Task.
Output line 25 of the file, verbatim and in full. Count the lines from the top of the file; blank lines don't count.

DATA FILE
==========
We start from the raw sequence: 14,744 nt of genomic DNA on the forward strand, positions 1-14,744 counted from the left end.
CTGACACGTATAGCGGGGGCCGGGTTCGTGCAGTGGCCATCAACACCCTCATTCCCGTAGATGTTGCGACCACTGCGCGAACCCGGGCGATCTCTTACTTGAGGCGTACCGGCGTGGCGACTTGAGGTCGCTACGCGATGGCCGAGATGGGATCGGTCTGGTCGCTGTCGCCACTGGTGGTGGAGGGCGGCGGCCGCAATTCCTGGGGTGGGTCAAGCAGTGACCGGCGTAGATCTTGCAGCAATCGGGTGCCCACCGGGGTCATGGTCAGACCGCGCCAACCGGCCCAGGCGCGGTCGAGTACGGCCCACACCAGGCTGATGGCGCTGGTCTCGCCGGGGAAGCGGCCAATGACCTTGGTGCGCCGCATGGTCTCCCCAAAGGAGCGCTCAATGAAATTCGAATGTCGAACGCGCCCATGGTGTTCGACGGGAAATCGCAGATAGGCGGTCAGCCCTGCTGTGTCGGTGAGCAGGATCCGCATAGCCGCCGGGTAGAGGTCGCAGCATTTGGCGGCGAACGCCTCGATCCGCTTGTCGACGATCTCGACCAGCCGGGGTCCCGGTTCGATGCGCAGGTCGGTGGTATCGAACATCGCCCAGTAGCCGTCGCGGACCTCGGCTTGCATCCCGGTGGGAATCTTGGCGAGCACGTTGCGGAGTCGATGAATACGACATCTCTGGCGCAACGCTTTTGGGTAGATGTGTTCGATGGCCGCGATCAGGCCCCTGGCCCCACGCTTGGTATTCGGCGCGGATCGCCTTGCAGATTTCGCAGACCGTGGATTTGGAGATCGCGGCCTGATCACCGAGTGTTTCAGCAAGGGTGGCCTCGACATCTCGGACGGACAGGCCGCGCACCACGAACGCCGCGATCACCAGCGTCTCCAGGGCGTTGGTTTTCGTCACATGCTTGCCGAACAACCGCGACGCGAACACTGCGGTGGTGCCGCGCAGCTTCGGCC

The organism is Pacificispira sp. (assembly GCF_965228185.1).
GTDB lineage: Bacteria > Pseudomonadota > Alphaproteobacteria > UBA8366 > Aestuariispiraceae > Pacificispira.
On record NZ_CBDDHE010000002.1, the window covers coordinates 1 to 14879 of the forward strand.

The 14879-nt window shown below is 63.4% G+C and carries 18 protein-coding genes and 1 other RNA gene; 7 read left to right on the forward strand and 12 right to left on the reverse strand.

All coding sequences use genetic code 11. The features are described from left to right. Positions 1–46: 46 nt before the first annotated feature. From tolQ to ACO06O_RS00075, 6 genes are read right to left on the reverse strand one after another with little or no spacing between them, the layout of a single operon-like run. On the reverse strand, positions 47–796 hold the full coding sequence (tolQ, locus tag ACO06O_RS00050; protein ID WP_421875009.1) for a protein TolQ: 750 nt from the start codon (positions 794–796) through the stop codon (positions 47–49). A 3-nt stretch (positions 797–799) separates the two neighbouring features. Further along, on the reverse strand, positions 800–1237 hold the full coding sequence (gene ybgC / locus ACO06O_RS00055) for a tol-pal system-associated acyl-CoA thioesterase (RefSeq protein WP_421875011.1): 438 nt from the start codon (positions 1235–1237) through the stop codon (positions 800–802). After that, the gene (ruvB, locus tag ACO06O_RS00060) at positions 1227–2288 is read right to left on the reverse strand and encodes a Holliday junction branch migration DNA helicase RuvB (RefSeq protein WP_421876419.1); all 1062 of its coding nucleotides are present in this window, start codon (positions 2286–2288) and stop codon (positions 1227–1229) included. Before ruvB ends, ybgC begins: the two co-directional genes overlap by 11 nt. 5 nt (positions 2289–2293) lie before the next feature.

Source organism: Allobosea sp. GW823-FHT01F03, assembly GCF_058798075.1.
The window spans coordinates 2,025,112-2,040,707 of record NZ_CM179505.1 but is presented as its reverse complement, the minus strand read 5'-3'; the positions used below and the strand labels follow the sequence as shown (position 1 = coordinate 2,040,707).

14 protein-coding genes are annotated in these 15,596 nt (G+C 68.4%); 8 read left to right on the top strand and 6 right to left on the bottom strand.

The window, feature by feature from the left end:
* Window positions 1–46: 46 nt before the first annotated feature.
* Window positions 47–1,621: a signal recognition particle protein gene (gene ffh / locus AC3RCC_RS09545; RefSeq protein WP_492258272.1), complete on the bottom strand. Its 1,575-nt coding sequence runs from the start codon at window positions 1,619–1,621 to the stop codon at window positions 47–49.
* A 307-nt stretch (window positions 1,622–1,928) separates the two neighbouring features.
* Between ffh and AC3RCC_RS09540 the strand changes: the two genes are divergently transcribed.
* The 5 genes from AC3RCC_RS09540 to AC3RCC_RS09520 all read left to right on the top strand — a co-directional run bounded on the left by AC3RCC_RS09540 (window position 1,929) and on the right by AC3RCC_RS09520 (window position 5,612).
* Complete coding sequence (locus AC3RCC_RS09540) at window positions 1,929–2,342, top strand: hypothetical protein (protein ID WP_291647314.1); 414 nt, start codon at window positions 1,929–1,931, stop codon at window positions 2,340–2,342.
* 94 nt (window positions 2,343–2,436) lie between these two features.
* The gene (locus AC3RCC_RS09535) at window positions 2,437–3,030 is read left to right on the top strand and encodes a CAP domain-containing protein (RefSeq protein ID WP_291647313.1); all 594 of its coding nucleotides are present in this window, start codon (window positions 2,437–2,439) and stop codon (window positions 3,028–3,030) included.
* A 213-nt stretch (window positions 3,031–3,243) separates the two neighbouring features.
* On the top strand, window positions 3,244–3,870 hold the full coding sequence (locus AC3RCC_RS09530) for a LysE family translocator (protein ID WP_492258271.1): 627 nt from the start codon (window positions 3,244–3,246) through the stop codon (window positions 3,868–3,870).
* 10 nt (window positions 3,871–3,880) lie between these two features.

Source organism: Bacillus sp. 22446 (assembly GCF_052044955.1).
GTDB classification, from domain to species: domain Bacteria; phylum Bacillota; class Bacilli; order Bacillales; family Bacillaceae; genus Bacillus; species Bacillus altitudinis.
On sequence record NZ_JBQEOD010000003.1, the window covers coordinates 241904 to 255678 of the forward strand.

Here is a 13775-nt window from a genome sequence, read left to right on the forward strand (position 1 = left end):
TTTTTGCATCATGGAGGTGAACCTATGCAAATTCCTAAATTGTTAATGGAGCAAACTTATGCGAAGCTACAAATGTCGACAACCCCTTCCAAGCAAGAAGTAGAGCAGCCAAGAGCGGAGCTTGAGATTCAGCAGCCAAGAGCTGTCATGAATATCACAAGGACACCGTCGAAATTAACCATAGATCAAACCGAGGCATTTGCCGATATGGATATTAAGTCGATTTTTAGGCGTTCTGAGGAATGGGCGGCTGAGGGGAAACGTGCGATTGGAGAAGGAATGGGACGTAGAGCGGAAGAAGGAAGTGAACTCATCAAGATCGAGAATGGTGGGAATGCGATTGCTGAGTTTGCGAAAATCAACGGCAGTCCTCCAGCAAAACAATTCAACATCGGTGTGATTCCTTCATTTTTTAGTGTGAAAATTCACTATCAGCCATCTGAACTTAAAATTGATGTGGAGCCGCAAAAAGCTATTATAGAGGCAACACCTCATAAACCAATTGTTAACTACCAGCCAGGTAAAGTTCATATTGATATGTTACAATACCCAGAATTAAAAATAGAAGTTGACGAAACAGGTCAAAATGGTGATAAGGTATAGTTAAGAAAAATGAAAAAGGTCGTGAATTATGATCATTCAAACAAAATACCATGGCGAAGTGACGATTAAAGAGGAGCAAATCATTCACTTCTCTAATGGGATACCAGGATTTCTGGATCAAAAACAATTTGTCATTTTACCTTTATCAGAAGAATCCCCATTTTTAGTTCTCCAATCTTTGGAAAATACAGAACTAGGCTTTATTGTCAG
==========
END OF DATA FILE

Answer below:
On sequence record NZ_JBQEOD010000003.1, the window covers coordinates 241904 to 255678 of the forward strand.